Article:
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Old 11-12-2009, 02:23 PM   #1
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I hate to start another ferm temp thread but I searched and couldnt find what I was looking for. I can regulate my ferm temps for the first 2 or 3 days very well during the heavy fermentation and keep them pretty much wherever I want, 65 to 68 degrees. My question is after the initial fermentation is done. I have just been letting them sit in primary in my basement and the thermometer on the sides read a constant 63-65 degrees. Is this too cool? Ive been listening to some of the BrewStrong podcasts and they mentioned keeping the ferm temps down but then letting the temp rise after the heavy action has subsided (they were brewing a porter, which is what i have in primary right now if it matters)..thanks for any insight.

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Old 11-12-2009, 02:35 PM   #2
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I don't know the science behind this, but that's exactly what I've been doing with my brews and haven't had any adverse affects. Once the yeast is done it's job, it's gone to sleep at the bottom of the carboy. At that time temp is still important (you don't want it really warm) but not as critical IMHO.

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Old 11-12-2009, 03:35 PM   #3
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I think you should try to get it a little warmer for at least a few days if possible... this will help the yeast keep going to clean up any diacetyl, acetylaldehyde, etc. that they might produce during the first part of fermentation... If you make it cooler, you may not get this benefit... I'm sure it's not always necessary, but I always try to warm my fermenter up for a few days after the bulk of fermentation is complete.

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Old 11-12-2009, 04:00 PM   #4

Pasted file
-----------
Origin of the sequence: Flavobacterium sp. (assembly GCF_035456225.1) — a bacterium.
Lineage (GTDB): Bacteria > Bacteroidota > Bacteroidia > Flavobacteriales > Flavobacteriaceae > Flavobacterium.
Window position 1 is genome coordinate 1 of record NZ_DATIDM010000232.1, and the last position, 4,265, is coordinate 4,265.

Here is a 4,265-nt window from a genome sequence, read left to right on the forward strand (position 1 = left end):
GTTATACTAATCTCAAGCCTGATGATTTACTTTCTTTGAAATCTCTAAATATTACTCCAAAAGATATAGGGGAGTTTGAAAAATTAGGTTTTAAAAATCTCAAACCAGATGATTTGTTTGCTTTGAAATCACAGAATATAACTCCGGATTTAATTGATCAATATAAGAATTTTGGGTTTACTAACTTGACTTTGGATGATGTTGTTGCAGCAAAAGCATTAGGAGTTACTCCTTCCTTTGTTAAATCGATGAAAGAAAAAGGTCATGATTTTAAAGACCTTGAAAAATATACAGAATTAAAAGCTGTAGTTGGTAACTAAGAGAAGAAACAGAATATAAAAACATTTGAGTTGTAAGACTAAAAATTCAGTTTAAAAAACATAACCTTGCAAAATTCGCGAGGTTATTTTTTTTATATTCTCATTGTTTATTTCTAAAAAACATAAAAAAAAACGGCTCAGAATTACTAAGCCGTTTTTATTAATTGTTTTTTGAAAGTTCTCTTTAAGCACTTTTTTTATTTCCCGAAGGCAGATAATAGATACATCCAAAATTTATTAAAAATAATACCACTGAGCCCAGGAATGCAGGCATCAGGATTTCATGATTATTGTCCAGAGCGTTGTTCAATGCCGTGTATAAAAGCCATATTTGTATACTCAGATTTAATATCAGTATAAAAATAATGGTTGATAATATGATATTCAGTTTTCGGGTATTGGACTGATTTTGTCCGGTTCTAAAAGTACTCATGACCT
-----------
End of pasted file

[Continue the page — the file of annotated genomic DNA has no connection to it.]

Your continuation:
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Quote:
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I think you should try to get it a little warmer for at least a few days if possible... this will help the yeast keep going to clean up any diacetyl, acetylaldehyde, etc. that they might produce during the first part of fermentation... If you make it cooler, you may not get this benefit... I'm sure it's not always necessary, but I always try to warm my fermenter up for a few days after the bulk of fermentation is complete.
Ditto. The perfect ale ferment would start cool 62-65 for the first few days. Then once the fermentation starts to wind down and the krausen starts to drop, warm things up to 66-72.

Keeping it cool in the begining helps reduce estery and hot alochol off flavors.
Warming at the end helps clean up the beer and reach full attenuation.

Put em together and you will have a very clean tasting brew

Also, always make a starter for your liquid yeast.
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Old 11-12-2009, 04:21 PM   #5
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I'll have to try warming at the end with my next batch and see if I can notice a difference. Thanks for adding some of the science to it

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Old 11-12-2009, 05:44 PM   #6
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Great, thanks for the info..my porter has been in primary since Nov 1st, would it benefit it to bring it upstairs and let it warm up for the rest of the time? I used S-05 yeast.

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Old 11-12-2009, 06:43 PM   #7
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Great, thanks for the info..my porter has been in primary since Nov 1st, would it benefit it to bring it upstairs and let it warm up for the rest of the time? I used S-05 yeast.
Yes if the basement is cold (under 68) you should move to the warmer location and maybe give things a swirl.
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